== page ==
Since antibiotics didn’t exist during this time, doctors had to use other forms of care to treat patients, including heat lamps, positive talk, and fresh air. There was an emphasis on positive patient morale, which meant extreme measures were taken to lessen the appearance of death on the premises. At the peak of the outbreak, bodies were transported from the sanatorium via the tunnel to ensure patient morale wasn’t lowered.
Antibiotics and the sanatorium’s closure
The antibiotic Streptomycin was first introduced to the American public in 1943 and it fast had an effect on the spread of tuberculosis. The number of cases gradually lowered nationwide, and soon large hospitals like Waverly Hills Sanatorium were no longer necessary.
The sanatorium closed in June 1961. All remaining patients were transferred to Hazelwood Sanatorium in Louisville.
In 1962, the sanatorium reopened as Woodhaven Geriatric Center, a nursing home treating aging patients with varying stages of dementia and mobility issues. It also took care of those who were mentally handicapped. However, it was soon overcrowded, without enough staff to treat residents. Rumors of patient neglect began to spread, leading the state of Kentucky to shut it down in 1982.
Developer J. Clifford Todd purchased Waverly Hills in 1983 for $3,005,000. He and architect Milton Thompson wished to convert it into a minimum-security state prison, but dropped the plan after backlash. They then proposed converting the sanatorium into apartments, but this too failed due to a lack of funding from the Jefferson Fiscal Court.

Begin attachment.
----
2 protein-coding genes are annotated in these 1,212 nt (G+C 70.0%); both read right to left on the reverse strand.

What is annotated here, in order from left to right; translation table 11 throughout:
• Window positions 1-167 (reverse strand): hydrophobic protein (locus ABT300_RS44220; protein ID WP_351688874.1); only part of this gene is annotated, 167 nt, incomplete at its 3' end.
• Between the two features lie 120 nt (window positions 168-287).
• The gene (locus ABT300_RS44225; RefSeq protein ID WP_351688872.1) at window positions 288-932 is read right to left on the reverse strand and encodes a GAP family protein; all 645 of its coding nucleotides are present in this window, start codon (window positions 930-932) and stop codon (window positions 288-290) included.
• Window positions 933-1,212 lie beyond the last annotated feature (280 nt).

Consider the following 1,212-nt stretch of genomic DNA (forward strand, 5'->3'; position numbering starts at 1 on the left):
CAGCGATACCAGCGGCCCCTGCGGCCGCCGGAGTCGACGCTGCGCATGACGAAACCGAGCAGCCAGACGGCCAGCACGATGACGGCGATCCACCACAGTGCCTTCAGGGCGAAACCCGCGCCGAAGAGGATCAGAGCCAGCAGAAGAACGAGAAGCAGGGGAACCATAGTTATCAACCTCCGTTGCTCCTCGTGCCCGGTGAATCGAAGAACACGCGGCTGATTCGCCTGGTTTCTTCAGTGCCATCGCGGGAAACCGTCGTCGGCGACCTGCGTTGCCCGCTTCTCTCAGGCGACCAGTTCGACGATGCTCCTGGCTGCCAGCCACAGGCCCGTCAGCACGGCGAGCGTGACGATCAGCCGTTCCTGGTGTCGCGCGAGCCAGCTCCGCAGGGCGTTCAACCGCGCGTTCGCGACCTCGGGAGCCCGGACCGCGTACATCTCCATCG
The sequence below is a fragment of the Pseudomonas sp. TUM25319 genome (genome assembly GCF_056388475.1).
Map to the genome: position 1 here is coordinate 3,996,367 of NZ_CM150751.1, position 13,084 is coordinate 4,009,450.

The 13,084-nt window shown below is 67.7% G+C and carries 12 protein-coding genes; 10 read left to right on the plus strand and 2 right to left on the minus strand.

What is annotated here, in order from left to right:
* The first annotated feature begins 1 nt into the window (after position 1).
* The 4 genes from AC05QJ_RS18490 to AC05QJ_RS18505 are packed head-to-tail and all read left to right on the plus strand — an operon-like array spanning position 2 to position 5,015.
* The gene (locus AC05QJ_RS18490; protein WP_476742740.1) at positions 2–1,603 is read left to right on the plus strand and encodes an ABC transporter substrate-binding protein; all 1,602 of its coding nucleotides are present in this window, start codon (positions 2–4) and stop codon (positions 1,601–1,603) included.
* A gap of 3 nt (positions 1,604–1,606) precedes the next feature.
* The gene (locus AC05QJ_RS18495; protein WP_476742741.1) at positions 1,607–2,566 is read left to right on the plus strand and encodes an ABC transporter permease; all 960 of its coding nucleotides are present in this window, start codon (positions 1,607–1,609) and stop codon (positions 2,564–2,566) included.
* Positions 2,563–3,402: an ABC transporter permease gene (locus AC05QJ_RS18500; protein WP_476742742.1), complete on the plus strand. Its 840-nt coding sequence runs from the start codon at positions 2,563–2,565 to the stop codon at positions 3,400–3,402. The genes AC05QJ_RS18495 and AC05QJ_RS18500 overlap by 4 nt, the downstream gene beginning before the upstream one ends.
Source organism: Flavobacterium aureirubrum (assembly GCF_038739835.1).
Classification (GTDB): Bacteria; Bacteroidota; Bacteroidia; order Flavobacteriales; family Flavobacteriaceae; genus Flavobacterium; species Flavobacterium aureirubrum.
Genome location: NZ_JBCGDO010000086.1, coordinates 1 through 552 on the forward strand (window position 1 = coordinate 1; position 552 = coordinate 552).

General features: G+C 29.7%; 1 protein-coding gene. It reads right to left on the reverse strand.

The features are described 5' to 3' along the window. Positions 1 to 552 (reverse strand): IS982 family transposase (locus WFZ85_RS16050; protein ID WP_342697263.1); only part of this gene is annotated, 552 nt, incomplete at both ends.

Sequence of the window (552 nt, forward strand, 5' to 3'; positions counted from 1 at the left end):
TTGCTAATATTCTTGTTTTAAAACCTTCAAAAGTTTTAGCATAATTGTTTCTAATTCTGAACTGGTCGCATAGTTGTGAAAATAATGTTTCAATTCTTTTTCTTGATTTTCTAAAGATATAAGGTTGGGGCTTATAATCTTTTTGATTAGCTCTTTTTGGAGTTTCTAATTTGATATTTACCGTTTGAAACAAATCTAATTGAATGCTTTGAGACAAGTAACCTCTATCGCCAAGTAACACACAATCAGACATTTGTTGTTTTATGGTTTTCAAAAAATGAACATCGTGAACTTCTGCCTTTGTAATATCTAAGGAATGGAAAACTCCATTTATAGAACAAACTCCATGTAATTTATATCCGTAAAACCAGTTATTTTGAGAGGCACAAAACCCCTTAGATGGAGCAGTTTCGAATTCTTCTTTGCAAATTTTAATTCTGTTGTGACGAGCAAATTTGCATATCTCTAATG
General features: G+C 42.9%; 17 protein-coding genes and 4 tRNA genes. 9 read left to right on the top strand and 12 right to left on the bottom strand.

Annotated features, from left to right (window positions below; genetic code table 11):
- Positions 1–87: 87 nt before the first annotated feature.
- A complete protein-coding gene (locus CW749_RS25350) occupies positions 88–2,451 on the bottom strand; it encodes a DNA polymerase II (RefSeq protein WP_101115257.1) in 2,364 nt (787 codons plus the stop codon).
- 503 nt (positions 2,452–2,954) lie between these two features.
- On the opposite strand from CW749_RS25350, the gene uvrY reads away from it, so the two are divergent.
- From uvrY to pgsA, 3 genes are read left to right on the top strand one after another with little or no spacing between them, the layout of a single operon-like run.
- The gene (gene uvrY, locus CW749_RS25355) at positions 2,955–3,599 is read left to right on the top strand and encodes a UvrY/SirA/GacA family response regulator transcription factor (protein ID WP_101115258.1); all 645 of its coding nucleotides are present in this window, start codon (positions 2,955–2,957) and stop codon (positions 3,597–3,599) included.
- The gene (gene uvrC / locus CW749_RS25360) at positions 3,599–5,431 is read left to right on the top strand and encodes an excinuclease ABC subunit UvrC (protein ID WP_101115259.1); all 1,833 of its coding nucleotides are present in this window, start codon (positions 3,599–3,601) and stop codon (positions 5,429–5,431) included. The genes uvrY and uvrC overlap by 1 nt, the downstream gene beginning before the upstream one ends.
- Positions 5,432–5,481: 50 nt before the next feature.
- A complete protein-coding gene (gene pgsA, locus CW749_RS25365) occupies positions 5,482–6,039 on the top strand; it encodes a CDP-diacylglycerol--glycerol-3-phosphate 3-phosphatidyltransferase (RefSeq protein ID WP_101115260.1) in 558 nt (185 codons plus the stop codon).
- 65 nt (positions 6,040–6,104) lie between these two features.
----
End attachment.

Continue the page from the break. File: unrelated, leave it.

In 1996, Robert Alberhasky of Christ the Redeemer Foundation Inc. purchased the property, with the aim of constructing the world’s tallest statue of Jesus Christ, along with an arts and worship center. The statue would be designed by local sculptor Ed Hamilton and architect Jasper Ward. Unfortunately for Alberhasky, the project failed to get enough donations, and it was canceled in December 1997.
Waverly Hills today
Waverly Hills was sold to Tina and Charlie Mattingly in 2001. The couple has spent the last two decades working to restore the sanatorium, which has since been placed on the National Register of Historic Places. Thus far, they have installed a new roof, a sprinkler system, and restored many of the windows. They are currently working on restoring the interior of the building.
Waverly Hills Sanatorium has gained a reputation as one of the world’s most haunted locations, a title the Mattinglys have used to their advantage. To fund their restoration project, they and the Waverly Hills Historical Society regularly hold overnight ghost tours, as well as haunted houses and a holiday laser show.
More from us: Johanniter-Heilstätte Sorge Sanatorium
Numerous stories have been shared by paranormal investigators who have visited the sanatorium. The majority speak of encounters with shadow people and ghostly children, along with unexplained noises and temperature changes. One of the most infamous ghosts is Timmy, a child who roams the halls and likes to play ball.